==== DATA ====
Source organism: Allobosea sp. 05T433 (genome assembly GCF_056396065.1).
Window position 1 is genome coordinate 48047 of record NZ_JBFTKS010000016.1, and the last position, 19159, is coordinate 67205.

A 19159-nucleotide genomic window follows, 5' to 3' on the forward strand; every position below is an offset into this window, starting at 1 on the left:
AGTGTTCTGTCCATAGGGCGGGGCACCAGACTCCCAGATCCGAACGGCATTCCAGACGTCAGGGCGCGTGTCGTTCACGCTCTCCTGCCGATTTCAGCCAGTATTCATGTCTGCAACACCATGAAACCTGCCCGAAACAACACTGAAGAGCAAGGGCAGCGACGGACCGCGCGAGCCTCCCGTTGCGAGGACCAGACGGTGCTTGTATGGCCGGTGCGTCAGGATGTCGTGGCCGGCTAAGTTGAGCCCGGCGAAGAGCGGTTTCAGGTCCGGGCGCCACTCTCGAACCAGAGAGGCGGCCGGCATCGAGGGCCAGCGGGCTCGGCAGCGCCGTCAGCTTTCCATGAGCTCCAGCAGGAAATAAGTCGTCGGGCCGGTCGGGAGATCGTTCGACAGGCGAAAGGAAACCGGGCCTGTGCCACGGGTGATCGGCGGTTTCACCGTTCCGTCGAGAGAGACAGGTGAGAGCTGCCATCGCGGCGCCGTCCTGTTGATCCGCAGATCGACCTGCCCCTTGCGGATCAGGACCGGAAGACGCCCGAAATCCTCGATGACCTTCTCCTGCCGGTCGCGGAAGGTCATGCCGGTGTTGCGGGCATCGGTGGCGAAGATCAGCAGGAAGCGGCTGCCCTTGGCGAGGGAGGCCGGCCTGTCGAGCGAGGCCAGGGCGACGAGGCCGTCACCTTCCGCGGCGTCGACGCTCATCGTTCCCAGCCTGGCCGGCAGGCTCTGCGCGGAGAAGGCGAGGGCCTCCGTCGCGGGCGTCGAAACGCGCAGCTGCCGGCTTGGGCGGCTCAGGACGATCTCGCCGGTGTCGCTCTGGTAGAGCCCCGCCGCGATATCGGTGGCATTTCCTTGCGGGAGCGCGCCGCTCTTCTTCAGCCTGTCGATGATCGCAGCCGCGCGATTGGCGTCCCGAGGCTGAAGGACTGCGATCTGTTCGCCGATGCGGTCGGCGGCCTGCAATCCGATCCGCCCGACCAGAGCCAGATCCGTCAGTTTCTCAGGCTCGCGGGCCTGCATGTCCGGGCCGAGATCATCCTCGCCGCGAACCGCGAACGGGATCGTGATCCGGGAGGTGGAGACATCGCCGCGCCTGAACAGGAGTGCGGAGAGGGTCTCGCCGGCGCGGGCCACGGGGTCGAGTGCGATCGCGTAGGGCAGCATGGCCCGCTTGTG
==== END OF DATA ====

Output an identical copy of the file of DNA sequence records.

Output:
Source organism: Allobosea sp. 05T433 (genome assembly GCF_056396065.1).
Window position 1 is genome coordinate 48047 of record NZ_JBFTKS010000016.1, and the last position, 19159, is coordinate 67205.

A 19159-nucleotide genomic window follows, 5' to 3' on the forward strand; every position below is an offset into this window, starting at 1 on the left:
AGTGTTCTGTCCATAGGGCGGGGCACCAGACTCCCAGATCCGAACGGCATTCCAGACGTCAGGGCGCGTGTCGTTCACGCTCTCCTGCCGATTTCAGCCAGTATTCATGTCTGCAACACCATGAAACCTGCCCGAAACAACACTGAAGAGCAAGGGCAGCGACGGACCGCGCGAGCCTCCCGTTGCGAGGACCAGACGGTGCTTGTATGGCCGGTGCGTCAGGATGTCGTGGCCGGCTAAGTTGAGCCCGGCGAAGAGCGGTTTCAGGTCCGGGCGCCACTCTCGAACCAGAGAGGCGGCCGGCATCGAGGGCCAGCGGGCTCGGCAGCGCCGTCAGCTTTCCATGAGCTCCAGCAGGAAATAAGTCGTCGGGCCGGTCGGGAGATCGTTCGACAGGCGAAAGGAAACCGGGCCTGTGCCACGGGTGATCGGCGGTTTCACCGTTCCGTCGAGAGAGACAGGTGAGAGCTGCCATCGCGGCGCCGTCCTGTTGATCCGCAGATCGACCTGCCCCTTGCGGATCAGGACCGGAAGACGCCCGAAATCCTCGATGACCTTCTCCTGCCGGTCGCGGAAGGTCATGCCGGTGTTGCGGGCATCGGTGGCGAAGATCAGCAGGAAGCGGCTGCCCTTGGCGAGGGAGGCCGGCCTGTCGAGCGAGGCCAGGGCGACGAGGCCGTCACCTTCCGCGGCGTCGACGCTCATCGTTCCCAGCCTGGCCGGCAGGCTCTGCGCGGAGAAGGCGAGGGCCTCCGTCGCGGGCGTCGAAACGCGCAGCTGCCGGCTTGGGCGGCTCAGGACGATCTCGCCGGTGTCGCTCTGGTAGAGCCCCGCCGCGATATCGGTGGCATTTCCTTGCGGGAGCGCGCCGCTCTTCTTCAGCCTGTCGATGATCGCAGCCGCGCGATTGGCGTCCCGAGGCTGAAGGACTGCGATCTGTTCGCCGATGCGGTCGGCGGCCTGCAATCCGATCCGCCCGACCAGAGCCAGATCCGTCAGTTTCTCAGGCTCGCGGGCCTGCATGTCCGGGCCGAGATCATCCTCGCCGCGAACCGCGAACGGGATCGTGATCCGGGAGGTGGAGACATCGCCGCGCCTGAACAGGAGTGCGGAGAGGGTCTCGCCGGCGCGGGCCACGGGGTCGAGTGCGATCGCGTAGGGCAGCATGGCCCGCTTGTG